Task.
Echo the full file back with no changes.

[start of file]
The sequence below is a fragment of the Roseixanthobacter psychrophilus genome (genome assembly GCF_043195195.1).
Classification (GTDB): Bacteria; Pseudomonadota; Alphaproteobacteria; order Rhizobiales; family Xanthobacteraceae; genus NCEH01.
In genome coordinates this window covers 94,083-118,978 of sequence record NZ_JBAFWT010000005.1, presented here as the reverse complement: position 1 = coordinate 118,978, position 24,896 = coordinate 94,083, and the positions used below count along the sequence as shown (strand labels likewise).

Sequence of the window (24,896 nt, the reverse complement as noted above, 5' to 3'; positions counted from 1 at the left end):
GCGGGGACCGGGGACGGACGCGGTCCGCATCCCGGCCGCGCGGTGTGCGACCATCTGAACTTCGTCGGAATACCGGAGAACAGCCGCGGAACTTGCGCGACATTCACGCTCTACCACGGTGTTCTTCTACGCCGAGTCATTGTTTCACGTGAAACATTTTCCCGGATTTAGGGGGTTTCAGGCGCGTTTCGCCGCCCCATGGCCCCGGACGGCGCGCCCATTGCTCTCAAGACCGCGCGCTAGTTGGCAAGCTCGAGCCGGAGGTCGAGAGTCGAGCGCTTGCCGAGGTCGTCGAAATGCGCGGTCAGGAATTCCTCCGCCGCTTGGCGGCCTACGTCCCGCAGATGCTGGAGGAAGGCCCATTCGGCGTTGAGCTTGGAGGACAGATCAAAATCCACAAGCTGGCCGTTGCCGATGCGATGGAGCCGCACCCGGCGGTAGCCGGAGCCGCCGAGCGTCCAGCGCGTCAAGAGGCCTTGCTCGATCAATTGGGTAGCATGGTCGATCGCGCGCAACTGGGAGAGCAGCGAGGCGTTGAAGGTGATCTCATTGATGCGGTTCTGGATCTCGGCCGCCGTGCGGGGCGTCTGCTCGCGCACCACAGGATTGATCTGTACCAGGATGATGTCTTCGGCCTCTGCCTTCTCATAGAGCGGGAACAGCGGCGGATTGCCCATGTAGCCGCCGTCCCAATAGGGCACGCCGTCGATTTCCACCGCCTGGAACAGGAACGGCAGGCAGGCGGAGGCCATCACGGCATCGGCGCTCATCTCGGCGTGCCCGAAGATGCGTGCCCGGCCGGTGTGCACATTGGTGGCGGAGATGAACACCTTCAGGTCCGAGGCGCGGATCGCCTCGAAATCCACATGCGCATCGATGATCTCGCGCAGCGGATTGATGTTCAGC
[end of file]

The sequence below is a fragment of the Roseixanthobacter psychrophilus genome (genome assembly GCF_043195195.1).
Classification (GTDB): Bacteria; Pseudomonadota; Alphaproteobacteria; order Rhizobiales; family Xanthobacteraceae; genus NCEH01.
In genome coordinates this window covers 94,083-118,978 of sequence record NZ_JBAFWT010000005.1, presented here as the reverse complement: position 1 = coordinate 118,978, position 24,896 = coordinate 94,083, and the positions used below count along the sequence as shown (strand labels likewise).

Sequence of the window (24,896 nt, the reverse complement as noted above, 5' to 3'; positions counted from 1 at the left end):
GCGGGGACCGGGGACGGACGCGGTCCGCATCCCGGCCGCGCGGTGTGCGACCATCTGAACTTCGTCGGAATACCGGAGAACAGCCGCGGAACTTGCGCGACATTCACGCTCTACCACGGTGTTCTTCTACGCCGAGTCATTGTTTCACGTGAAACATTTTCCCGGATTTAGGGGGTTTCAGGCGCGTTTCGCCGCCCCATGGCCCCGGACGGCGCGCCCATTGCTCTCAAGACCGCGCGCTAGTTGGCAAGCTCGAGCCGGAGGTCGAGAGTCGAGCGCTTGCCGAGGTCGTCGAAATGCGCGGTCAGGAATTCCTCCGCCGCTTGGCGGCCTACGTCCCGCAGATGCTGGAGGAAGGCCCATTCGGCGTTGAGCTTGGAGGACAGATCAAAATCCACAAGCTGGCCGTTGCCGATGCGATGGAGCCGCACCCGGCGGTAGCCGGAGCCGCCGAGCGTCCAGCGCGTCAAGAGGCCTTGCTCGATCAATTGGGTAGCATGGTCGATCGCGCGCAACTGGGAGAGCAGCGAGGCGTTGAAGGTGATCTCATTGATGCGGTTCTGGATCTCGGCCGCCGTGCGGGGCGTCTGCTCGCGCACCACAGGATTGATCTGTACCAGGATGATGTCTTCGGCCTCTGCCTTCTCATAGAGCGGGAACAGCGGCGGATTGCCCATGTAGCCGCCGTCCCAATAGGGCACGCCGTCGATTTCCACCGCCTGGAACAGGAACGGCAGGCAGGCGGAGGCCATCACGGCATCGGCGCTCATCTCGGCGTGCCCGAAGATGCGTGCCCGGCCGGTGTGCACATTGGTGGCGGAGATGAACACCTTCAGGTCCGAGGCGCGGATCGCCTCGAAATCCACATGCGCATCGATGATCTCGCGCAGCGGATTGATGTTCAGC